Last week, former prime minister Pierre Trudeau went to Toronto for a party and for a date with Margot Kidder, now a student at the Canadian Centre for Advanced Film Studies. Trudeau, 69, escorted Kidder—whom he has dated over the years— to a cocktail party at a trendy Italian restaurant to celebrate the opening of the Toronto branch of his Montreal law firm, Heenan Blaikie. Later, Trudeau and Kidder, 40, who once described their relationship as "very special," dined alone at a French restaurant. It seemed the right time for stardust memories.
Four years ago, says Margo Timmins, she was a disgruntled Ryerson social work student who only sang in the shower. Just one year ago, Timmins, 28, and her country-blues group, Cowboy Junkies, released their first album, The Trinity Session, recorded in a church for $250. Now, the album and the Toronto native are internationally acclaimed, and this week the group is on a five-concert tour in Japan. “My life has completely changed,” said Timmins. “At first, I was scared by the attention, but I’ve since become more secure—some would even say cocky.”
A LONG ROAD TO FREEDOM
Seven years after the prison doors slammed shut on Nova Scotian Bruce Curtis ’s dreams of becoming an astrophysicist, the 25-yearold is free again to work toward his goal. Curtis’s imprisonment became a national issue after he received the maximum 20-year sentence for the 1982 shooting of a friend’s mother in Loch Arbour, N.J. This week, Curtis—who insists that the shooting was accidental—is moving to a Kingston, Ont., halfway house under a parole arrangement from the Springhill, N.S., prison, to study science at nearby Queen’s University. His mother, Alice Curtis, said that her son recently visited his Mount Hanley, N.S., home for the first time since 1982. She added, “He just walked and walked—he had been dreaming of that. ”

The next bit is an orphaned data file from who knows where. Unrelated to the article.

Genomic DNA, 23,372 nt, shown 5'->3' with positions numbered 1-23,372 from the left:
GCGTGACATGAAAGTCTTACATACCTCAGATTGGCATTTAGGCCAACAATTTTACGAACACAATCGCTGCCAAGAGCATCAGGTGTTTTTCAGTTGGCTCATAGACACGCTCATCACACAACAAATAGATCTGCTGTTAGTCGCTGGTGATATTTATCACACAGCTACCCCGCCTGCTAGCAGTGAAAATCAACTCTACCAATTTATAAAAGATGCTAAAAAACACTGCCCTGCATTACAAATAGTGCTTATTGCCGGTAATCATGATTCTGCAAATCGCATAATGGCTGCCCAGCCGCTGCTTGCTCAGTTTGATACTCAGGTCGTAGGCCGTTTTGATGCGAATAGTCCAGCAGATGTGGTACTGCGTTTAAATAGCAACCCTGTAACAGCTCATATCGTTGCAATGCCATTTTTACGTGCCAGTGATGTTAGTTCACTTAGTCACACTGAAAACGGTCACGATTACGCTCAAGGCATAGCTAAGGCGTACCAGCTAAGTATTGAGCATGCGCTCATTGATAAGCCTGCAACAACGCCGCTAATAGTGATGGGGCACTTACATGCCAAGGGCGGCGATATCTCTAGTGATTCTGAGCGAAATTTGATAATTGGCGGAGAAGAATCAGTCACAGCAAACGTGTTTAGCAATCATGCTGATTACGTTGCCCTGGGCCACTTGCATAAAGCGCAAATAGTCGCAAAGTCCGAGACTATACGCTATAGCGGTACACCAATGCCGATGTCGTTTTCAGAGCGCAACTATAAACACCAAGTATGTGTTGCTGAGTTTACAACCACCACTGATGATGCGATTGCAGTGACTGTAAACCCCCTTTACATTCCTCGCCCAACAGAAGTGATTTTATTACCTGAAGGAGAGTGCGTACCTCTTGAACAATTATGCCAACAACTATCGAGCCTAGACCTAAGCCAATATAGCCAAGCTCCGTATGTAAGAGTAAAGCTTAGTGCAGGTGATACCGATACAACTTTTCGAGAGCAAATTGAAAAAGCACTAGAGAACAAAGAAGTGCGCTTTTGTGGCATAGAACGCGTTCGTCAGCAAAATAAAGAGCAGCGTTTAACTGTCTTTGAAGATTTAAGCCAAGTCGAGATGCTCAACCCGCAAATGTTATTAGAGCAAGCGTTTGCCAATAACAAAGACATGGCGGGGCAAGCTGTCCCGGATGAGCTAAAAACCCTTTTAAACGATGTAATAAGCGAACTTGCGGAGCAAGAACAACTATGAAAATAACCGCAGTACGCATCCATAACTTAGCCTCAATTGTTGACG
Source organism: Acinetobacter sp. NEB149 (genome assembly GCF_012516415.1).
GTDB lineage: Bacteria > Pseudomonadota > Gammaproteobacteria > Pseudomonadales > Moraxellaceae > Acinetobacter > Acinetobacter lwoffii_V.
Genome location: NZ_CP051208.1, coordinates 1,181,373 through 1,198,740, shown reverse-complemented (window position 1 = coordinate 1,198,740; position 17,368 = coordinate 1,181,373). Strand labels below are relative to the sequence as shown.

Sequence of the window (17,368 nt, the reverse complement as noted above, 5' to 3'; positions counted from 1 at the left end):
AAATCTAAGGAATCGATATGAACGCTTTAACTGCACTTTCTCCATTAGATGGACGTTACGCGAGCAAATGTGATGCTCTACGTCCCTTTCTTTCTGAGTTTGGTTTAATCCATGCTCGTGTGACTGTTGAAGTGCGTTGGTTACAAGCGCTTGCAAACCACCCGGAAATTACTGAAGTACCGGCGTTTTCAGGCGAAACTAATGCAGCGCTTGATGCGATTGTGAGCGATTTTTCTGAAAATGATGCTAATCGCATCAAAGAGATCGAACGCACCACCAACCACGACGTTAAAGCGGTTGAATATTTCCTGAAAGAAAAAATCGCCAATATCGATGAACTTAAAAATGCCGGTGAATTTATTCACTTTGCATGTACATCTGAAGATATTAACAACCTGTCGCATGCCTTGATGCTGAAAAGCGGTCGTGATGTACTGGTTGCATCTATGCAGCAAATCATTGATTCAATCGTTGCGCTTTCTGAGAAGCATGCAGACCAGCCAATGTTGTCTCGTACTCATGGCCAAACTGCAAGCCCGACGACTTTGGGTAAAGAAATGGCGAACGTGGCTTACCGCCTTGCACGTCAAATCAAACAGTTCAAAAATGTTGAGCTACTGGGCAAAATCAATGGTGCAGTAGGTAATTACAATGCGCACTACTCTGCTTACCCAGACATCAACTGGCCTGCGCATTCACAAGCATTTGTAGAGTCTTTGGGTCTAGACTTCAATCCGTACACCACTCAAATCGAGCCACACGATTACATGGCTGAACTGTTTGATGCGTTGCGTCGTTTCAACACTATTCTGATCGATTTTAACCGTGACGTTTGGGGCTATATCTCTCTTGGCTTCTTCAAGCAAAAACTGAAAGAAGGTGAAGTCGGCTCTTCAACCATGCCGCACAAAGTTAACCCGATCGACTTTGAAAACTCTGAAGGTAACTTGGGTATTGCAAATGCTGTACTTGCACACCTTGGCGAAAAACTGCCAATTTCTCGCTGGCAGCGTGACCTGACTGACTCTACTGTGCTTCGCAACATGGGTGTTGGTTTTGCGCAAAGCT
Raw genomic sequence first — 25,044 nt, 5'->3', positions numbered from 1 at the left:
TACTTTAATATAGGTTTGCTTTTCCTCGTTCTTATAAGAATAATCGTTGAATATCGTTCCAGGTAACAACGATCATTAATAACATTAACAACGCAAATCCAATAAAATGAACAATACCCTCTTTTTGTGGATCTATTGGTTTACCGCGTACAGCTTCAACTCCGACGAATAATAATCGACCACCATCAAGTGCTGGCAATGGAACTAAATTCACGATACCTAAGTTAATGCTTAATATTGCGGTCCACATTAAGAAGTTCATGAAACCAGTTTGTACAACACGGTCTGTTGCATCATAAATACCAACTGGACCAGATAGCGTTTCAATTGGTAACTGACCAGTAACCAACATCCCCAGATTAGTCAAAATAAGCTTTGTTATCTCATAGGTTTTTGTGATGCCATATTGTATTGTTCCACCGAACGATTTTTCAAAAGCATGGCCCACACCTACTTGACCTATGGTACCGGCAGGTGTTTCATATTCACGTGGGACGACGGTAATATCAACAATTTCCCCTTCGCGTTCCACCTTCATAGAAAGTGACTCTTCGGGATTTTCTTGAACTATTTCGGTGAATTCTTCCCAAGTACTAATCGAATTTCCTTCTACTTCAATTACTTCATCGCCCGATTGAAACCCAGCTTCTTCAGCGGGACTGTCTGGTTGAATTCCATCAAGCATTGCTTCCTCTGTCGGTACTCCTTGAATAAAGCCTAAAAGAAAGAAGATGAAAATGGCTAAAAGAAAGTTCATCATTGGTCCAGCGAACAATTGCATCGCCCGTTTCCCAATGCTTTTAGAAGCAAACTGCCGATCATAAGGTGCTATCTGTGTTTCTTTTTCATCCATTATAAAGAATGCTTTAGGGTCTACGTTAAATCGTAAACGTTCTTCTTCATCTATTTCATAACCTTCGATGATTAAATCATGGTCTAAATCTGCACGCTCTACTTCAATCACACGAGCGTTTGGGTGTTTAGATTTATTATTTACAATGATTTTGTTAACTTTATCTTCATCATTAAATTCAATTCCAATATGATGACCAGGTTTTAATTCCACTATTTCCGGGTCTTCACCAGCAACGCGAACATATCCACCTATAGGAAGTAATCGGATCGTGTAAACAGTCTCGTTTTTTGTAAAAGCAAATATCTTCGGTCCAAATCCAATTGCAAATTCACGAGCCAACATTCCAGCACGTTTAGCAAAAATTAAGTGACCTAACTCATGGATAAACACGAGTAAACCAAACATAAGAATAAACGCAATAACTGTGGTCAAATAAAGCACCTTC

ALL THE WORLD’S A STAGE
When Irish rock star Bob Geldof is troubled by an issue, he wants the world to listen. 'T get a bee in my bonnet that I must get out, " said the 34-year-old organizer of Live Aid, the 1985 rock concert that raised $160 million for the hungry in Africa. Geldof's latest obsession: protecting the environment. The singer said that he now is helping a new British TV documentary series about ecological problems to be transmitted globally in 1992. Said Geldof: "You only have power when millions hear and agree with you."
She gets little respect in Hollywood but American actress Blair Brown is a much-loved star in Britain—especially by her British boyfriend, playwright/director David Hare. According to Hare, Brown, 40, who has had few major roles in American movies since making her debut in the 1980 cult hit Altered States, is the most “underappreciated actress” in the United States. For his part, Hare, the author of Plenty and Wetherby, wrote both a movie and a play for Brown. In the drama The Secret Rapture, opening on Broadway next month, she stars as an ineffectual British businesswoman. And in Hare’s new movie, Strapless, which premiered last week at Toronto’s Festival of Festivals, Brown plays an English doctor. Said Hare: “The American movie industry is a mystery to me.”
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